Ah the humble smart meter. Look how sweet that thing looks, I mean that is seriously cool technology. It means no harm either, really; all it wants to do is sit happily in your home, be it in the cupboard, by the electricity meter or proudly on your table, its sole job to read your energy use in real-time and display it in such a way that even the most technophobic amongst us can understand. So why all the bloody fuss and anger?
For those who aren’t too familiar with the ‘smart meter’, here’s a brief summary of them. Smart meters are clever electronic displays which hook up to your house’s energy systems, such as the electricity and gas meters, allowing it to analyse your daily usage and study how you go about your daily energy guzzling life. These can be plugged into almost any system you could throw at it and come in a HUGE variety of types, ranging from portable displays like the GE-invested Onzo one in the picture above, wall-mounted boxes, integrated meter systems, mobile and desktop applications and more, all with the key goal to make reading your energy usage as easy and simple as possible.
Most governments and energy suppliers in Europe and the US are beginning to roll out these smart meters in the millions to each household, generally for free (not something often advertised by energy companies), with installation taking mere minutes and the effects instant. The UK alone is attempting the world’s biggest smart-meter giveaway, planning to install 27 million starting now, a huge proportion of the country’s households. Considering how small and unobtrusive they are physically, they can be implemented in practically any household environment and barely impinge on your routine way of life.
Now here’s the crucial part - these meters, by reading your energy usage in real-time, can allow you to directly see how much electricity is being used, by what appliance if also hooked into the program, and how much this will cost you. All of these values can be quickly compared to past usage, say yesterday or at the same point last week, so that a proper context is given, rather than the potentially confusing and sterile lists given in your usual energy bills.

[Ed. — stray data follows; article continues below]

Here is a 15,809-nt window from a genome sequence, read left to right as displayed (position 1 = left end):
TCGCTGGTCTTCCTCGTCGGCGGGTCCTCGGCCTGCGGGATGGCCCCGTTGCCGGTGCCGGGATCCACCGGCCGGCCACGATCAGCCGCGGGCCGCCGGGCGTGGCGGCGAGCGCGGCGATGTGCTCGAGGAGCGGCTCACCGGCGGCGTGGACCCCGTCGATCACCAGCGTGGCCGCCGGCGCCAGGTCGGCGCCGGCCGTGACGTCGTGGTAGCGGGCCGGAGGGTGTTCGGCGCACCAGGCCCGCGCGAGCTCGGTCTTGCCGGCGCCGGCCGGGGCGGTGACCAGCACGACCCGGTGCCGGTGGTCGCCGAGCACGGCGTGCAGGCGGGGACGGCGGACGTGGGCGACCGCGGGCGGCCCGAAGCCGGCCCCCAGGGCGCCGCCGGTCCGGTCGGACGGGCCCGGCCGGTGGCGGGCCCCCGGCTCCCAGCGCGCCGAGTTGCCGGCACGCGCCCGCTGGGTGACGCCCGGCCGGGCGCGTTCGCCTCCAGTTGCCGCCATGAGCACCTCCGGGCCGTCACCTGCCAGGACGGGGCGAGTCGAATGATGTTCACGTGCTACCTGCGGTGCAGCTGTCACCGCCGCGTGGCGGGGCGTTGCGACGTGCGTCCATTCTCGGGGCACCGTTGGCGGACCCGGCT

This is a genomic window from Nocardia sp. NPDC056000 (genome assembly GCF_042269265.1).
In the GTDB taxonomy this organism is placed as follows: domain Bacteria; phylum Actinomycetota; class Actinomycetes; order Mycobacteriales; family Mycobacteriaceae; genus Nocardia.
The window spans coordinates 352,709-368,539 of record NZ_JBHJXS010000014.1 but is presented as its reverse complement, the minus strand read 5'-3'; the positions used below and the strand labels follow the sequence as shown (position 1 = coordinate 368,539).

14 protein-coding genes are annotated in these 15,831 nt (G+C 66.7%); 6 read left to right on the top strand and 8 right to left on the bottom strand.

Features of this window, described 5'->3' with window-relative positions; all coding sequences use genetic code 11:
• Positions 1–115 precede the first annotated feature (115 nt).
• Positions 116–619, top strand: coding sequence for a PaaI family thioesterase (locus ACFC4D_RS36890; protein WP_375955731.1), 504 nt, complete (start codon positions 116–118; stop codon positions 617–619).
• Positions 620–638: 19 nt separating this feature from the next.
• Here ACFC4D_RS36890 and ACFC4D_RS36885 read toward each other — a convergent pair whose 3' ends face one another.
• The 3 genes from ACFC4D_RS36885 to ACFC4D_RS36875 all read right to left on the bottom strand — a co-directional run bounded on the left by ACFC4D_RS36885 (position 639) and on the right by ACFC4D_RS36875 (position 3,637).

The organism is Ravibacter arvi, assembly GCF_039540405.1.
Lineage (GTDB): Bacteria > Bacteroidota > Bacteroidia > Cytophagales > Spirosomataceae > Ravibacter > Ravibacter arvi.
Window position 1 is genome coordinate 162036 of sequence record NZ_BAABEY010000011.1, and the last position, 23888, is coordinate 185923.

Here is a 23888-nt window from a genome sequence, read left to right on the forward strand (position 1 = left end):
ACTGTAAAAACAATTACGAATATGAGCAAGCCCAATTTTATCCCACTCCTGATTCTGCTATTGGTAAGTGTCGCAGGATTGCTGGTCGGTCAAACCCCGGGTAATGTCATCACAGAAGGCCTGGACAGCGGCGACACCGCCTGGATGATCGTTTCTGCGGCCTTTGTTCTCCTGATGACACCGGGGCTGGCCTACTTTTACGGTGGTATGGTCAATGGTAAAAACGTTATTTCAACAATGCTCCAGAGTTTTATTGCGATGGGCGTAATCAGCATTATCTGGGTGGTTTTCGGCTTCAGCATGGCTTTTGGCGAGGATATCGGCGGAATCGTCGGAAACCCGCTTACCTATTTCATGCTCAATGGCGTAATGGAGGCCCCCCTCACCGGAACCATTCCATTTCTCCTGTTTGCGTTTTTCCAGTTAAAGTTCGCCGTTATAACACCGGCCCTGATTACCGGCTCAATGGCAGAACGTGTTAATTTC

From these hubs, which could be your smartphone, TV, computer or wall-display, you can then choose to limit the usage on certain items, set alarms or reminders of when not to use so much energy, such as around peak-load times when everyone is putting the kettle on between Eastenders, and generally control your consumption much more efficiently than previously capable. This is also useful from the suppliers and grid controllers point of views, as they will now be dealing with energy consumption on a much more predictable level, meaning that overloads or blackouts will become less frequent and power stations can be ramped up and down more accurately and avoid the loss of energy and release of heat when it is not necessary.
For instance, you may receive a bill one month stating ‘x’ amount of electricity and gas used. The following month, you utilise the smart meter for the first time and see that the washing machine, cooker and TV are all using a majority share of the energy, or that lights being left on is dribbling money out of your bank account. You turn these appliances off, or begin using them only during times of low-demand on the grid, when prices are slightly lower per kW (known as tariffs, which vary depending on time of day), meaning you consume less AND spend less. The next months bill comes in, and bang, you’ve knocked £40 off of it, all because you began smartly managing your consumption. What could be bad about that?